4 December 2004
Microsoft's help compiler used to be based around an RTF document marked up with various bizarre codes and footers. It was fragile, difficult to use, and extremely buggy. I built Recog's help system with it in 1996, then shunned it for the next eight years. However, it seems that during Microsoft's great Internet U-turn they replaced their weird RTF-based system with an HTML-based system. The new help system is actually quite good.
What made me revisit Microsoft's help system was that the two easiest to learn programming languages from the recent 'Polyglot' series used MS Help. POV-Ray and PHP both offer help as compiled CHM files -- in addition to the usual HTML, PostScript, TeX, and PDF formats. This made a significant difference. CHM is very quick to load, allows any-word searches through the entire content, handles Boolean and iterative searches, provides good navigation with two-way synchronisation between the tree frame and the content frame, is distributed as a single file instead of an entire directory, uses compression to keep the file size down, and best of all uses (almost) standard HTML&CSS content. The compiled file format is well documented, which means there are viewers for Linux and MacOS. It's not every day that I'm impressed with something from Redmond.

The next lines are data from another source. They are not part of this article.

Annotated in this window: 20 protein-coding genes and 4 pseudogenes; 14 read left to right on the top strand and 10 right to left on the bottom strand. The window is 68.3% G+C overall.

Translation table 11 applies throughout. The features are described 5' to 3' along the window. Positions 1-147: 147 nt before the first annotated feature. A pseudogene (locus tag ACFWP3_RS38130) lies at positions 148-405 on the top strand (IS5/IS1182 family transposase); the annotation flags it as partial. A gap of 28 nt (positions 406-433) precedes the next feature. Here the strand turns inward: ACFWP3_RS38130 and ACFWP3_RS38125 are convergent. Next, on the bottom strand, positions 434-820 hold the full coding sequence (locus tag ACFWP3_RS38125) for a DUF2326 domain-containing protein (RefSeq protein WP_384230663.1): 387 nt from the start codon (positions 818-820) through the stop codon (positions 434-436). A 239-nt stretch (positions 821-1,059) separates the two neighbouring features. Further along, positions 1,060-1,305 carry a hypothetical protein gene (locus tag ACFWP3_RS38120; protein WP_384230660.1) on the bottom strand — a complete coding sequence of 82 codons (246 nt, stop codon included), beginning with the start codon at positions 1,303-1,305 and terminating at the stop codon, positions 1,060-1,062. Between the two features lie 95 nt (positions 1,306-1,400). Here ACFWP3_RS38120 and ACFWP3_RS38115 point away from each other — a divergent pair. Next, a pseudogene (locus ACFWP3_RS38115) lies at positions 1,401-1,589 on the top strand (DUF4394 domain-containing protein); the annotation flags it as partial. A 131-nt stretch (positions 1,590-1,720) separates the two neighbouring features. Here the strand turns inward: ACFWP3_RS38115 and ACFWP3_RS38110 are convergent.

[Note that I'm praising the compiled help files themselves. The application that actually does the compiling is a buggy piece of garbage that can be crashed in four clicks (New > Index > OK > Sort A-Z). But the general public doesn't see that.]
In order to explore the new system, I took Recog's old RTF help and converted it into the new HTML help [src]. There was an automated tool to do this, but that would have defeated the purpose of it. Besides, I don't trust computers to write HTML. Recog was built in VB 3 and doesn't have the APIs to call the new help, so this was purely a learning exercise. But I'm sure it won't be too long before I encounter an application which needs its help system upgraded.